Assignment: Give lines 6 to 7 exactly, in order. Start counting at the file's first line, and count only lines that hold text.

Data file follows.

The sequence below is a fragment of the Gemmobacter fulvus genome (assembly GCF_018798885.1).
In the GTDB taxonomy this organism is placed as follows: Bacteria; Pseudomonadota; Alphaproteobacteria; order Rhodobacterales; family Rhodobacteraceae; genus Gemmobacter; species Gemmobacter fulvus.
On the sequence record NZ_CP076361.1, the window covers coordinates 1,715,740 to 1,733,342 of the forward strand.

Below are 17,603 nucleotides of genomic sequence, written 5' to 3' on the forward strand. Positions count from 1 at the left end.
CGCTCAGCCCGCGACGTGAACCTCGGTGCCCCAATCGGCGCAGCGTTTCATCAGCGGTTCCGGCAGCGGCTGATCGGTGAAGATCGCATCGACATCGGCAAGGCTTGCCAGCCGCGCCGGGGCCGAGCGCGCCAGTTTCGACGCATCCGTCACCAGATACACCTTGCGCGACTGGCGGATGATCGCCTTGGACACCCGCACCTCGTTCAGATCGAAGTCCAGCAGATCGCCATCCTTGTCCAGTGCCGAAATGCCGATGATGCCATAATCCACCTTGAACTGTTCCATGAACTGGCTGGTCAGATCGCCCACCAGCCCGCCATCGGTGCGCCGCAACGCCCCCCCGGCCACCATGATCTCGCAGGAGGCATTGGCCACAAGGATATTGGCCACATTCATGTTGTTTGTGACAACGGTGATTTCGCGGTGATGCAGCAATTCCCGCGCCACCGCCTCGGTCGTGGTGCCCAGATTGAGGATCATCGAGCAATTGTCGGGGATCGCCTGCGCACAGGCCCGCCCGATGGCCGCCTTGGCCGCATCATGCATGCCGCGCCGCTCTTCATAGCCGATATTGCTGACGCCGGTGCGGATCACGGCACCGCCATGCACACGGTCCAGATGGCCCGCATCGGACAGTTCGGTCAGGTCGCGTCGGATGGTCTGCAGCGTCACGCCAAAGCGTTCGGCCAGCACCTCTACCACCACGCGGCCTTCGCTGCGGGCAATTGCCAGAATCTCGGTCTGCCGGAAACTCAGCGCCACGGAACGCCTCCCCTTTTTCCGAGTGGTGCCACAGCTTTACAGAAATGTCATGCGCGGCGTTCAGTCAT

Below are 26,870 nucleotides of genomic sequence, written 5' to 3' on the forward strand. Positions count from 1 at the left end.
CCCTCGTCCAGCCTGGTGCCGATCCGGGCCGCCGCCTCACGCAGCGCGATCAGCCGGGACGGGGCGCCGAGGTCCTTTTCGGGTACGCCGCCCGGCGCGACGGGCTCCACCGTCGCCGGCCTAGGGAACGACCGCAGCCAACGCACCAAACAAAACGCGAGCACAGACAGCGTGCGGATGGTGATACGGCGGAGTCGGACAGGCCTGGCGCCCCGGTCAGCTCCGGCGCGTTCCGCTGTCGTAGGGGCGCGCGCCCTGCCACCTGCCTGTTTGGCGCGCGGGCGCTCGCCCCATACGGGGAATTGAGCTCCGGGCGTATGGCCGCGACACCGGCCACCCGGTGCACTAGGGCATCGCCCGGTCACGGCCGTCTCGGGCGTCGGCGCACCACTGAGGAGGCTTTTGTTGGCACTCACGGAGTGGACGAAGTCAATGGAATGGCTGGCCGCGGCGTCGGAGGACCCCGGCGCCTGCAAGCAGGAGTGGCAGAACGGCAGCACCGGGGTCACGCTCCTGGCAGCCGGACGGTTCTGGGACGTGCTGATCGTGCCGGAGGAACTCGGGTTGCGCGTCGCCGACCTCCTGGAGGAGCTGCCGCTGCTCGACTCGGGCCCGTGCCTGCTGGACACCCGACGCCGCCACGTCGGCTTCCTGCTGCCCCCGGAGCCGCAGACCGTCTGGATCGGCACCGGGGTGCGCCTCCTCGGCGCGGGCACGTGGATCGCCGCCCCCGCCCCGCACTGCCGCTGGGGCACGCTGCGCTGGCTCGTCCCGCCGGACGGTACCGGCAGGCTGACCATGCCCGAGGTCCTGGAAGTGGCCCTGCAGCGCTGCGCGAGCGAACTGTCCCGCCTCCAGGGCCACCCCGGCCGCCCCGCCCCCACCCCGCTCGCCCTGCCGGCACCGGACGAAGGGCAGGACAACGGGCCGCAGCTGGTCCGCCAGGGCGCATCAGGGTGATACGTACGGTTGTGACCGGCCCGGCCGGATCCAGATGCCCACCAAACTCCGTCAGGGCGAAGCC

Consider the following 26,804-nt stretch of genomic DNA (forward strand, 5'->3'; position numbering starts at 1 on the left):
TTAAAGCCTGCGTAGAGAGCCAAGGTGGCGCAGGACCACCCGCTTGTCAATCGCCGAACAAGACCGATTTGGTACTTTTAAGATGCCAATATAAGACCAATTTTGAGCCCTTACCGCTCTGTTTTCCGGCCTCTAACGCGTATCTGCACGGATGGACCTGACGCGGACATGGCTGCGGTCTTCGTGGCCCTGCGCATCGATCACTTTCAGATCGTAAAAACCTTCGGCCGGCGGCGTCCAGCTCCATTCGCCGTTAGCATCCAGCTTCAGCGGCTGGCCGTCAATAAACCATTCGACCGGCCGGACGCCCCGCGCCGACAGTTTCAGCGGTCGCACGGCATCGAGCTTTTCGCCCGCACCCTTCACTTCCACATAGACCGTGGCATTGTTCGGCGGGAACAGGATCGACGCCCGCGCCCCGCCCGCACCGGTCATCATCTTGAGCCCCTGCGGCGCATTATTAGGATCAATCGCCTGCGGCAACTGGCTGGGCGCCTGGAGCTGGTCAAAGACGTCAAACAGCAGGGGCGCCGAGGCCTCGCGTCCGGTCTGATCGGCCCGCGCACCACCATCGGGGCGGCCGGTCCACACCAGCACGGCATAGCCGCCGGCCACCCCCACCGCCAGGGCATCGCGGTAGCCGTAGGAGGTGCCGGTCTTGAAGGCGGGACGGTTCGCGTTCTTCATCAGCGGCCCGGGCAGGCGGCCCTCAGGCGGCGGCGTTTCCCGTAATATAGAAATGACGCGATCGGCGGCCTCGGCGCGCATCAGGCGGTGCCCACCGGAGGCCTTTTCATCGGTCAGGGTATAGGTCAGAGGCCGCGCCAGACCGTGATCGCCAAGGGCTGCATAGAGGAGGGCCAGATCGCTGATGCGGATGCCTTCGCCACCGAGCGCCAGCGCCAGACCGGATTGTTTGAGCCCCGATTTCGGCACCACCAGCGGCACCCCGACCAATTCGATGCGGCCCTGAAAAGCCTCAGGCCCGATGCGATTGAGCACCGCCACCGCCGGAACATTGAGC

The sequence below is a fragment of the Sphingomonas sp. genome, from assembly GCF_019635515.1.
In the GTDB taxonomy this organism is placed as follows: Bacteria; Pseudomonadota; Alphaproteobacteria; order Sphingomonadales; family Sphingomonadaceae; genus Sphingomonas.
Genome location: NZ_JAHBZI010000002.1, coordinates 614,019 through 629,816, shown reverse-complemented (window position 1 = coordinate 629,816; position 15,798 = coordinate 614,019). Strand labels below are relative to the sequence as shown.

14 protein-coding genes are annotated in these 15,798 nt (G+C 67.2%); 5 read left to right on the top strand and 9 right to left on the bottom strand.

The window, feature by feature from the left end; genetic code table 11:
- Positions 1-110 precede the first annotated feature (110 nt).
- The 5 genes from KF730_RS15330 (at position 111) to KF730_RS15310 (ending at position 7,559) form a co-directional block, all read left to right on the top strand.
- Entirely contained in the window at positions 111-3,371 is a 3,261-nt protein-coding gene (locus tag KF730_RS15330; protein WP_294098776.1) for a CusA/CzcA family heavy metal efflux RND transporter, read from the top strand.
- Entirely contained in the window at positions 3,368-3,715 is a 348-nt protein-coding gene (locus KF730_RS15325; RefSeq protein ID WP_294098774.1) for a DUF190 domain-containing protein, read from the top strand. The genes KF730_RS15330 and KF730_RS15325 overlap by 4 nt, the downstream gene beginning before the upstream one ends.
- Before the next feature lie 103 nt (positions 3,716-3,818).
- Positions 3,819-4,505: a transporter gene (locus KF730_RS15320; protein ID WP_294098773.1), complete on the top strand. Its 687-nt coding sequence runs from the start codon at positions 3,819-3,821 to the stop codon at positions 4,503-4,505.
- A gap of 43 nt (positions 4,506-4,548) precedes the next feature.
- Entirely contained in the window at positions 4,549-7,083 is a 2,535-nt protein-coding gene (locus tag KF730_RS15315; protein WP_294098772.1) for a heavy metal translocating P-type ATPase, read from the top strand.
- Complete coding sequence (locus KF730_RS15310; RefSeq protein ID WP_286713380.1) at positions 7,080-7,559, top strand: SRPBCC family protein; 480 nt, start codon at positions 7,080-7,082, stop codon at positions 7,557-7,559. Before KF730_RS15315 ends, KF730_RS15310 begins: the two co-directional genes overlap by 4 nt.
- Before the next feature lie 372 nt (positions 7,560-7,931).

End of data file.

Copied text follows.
Below are 26,870 nucleotides of genomic sequence, written 5' to 3' on the forward strand. Positions count from 1 at the left end.
CCCTCGTCCAGCCTGGTGCCGATCCGGGCCGCCGCCTCACGCAGCGCGATCAGCCGGGACGGGGCGCCGAGGTCCTTTTCGGGTACGCCGCCCGGCGCGACGGGCTCCACCGTCGCCGGCCTAGGGAACGACCGCAGCCAACGCACCAAACAAAACGCGAGCACAGACAGCGTGCGGATGGTGATACGGCGGAGTCGGACAGGCCTGGCGCCCCGGTCAGCTCCGGCGCGTTCCGCTGTCGTAGGGGCGCGCGCCCTGCCACCTGCCTGTTTGGCGCGCGGGCGCTCGCCCCATACGGGGAATTGAGCTCCGGGCGTATGGCCGCGACACCGGCCACCCGGTGCACTAGGGCATCGCCCGGTCACGGCCGTCTCGGGCGTCGGCGCACCACTGAGGAGGCTTTTGTTGGCACTCACGGAGTGGACGAAGTCAATGGAATGGCTGGCCGCGGCGTCGGAGGACCCCGGCGCCTGCAAGCAGGAGTGGCAGAACGGCAGCACCGGGGTCACGCTCCTGGCAGCCGGACGGTTCTGGGACGTGCTGATCGTGCCGGAGGAACTCGGGTTGCGCGTCGCCGACCTCCTGGAGGAGCTGCCGCTGCTCGACTCGGGCCCGTGCCTGCTGGACACCCGACGCCGCCACGTCGGCTTCCTGCTGCCCCCGGAGCCGCAGACCGTCTGGATCGGCACCGGGGTGCGCCTCCTCGGCGCGGGCACGTGGATCGCCGCCCCCGCCCCGCACTGCCGCTGGGGCACGCTGCGCTGGCTCGTCCCGCCGGACGGTACCGGCAGGCTGACCATGCCCGAGGTCCTGGAAGTGGCCCTGCAGCGCTGCGCGAGCGAACTGTCCCGCCTCCAGGGCCACCCCGGCCGCCCCGCCCCCACCCCGCTCGCCCTGCCGGCACCGGACGAAGGGCAGGACAACGGGCCGCAGCTGGTCCGCCAGGGCGCATCAGGGTGATACGTACGGTTGTGACCGGCCCGGCCGGATCCAGATGCCCACCAAACTCCGTCAGGGCGAAGCC